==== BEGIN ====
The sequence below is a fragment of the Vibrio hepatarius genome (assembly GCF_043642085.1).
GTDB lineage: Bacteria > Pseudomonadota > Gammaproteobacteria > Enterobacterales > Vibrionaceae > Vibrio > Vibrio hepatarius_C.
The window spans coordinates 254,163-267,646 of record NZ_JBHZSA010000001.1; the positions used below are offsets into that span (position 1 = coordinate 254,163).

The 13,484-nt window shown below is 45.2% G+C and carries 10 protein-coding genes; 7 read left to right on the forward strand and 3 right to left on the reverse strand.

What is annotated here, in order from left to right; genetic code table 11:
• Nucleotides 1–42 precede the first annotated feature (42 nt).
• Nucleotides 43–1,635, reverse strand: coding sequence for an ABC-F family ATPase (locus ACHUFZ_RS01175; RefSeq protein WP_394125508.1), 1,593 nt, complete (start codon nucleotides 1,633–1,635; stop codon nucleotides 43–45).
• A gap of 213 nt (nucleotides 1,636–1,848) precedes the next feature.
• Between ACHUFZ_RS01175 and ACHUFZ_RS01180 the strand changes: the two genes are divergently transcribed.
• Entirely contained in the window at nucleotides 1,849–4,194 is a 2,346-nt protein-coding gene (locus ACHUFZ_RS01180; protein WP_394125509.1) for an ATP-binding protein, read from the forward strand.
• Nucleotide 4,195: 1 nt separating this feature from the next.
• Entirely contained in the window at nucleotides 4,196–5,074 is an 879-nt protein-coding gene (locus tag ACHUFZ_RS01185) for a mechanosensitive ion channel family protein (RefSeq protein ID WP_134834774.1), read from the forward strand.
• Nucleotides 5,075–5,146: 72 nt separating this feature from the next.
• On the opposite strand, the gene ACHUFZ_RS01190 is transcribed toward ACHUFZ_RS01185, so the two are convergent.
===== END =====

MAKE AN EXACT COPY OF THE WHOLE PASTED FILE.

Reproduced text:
The sequence below is a fragment of the Vibrio hepatarius genome (assembly GCF_043642085.1).
GTDB lineage: Bacteria > Pseudomonadota > Gammaproteobacteria > Enterobacterales > Vibrionaceae > Vibrio > Vibrio hepatarius_C.
The window spans coordinates 254,163-267,646 of record NZ_JBHZSA010000001.1; the positions used below are offsets into that span (position 1 = coordinate 254,163).

The 13,484-nt window shown below is 45.2% G+C and carries 10 protein-coding genes; 7 read left to right on the forward strand and 3 right to left on the reverse strand.

What is annotated here, in order from left to right; genetic code table 11:
• Nucleotides 1–42 precede the first annotated feature (42 nt).
• Nucleotides 43–1,635, reverse strand: coding sequence for an ABC-F family ATPase (locus ACHUFZ_RS01175; RefSeq protein WP_394125508.1), 1,593 nt, complete (start codon nucleotides 1,633–1,635; stop codon nucleotides 43–45).
• A gap of 213 nt (nucleotides 1,636–1,848) precedes the next feature.
• Between ACHUFZ_RS01175 and ACHUFZ_RS01180 the strand changes: the two genes are divergently transcribed.
• Entirely contained in the window at nucleotides 1,849–4,194 is a 2,346-nt protein-coding gene (locus ACHUFZ_RS01180; protein WP_394125509.1) for an ATP-binding protein, read from the forward strand.
• Nucleotide 4,195: 1 nt separating this feature from the next.
• Entirely contained in the window at nucleotides 4,196–5,074 is an 879-nt protein-coding gene (locus tag ACHUFZ_RS01185) for a mechanosensitive ion channel family protein (RefSeq protein ID WP_134834774.1), read from the forward strand.
• Nucleotides 5,075–5,146: 72 nt separating this feature from the next.
• On the opposite strand, the gene ACHUFZ_RS01190 is transcribed toward ACHUFZ_RS01185, so the two are convergent.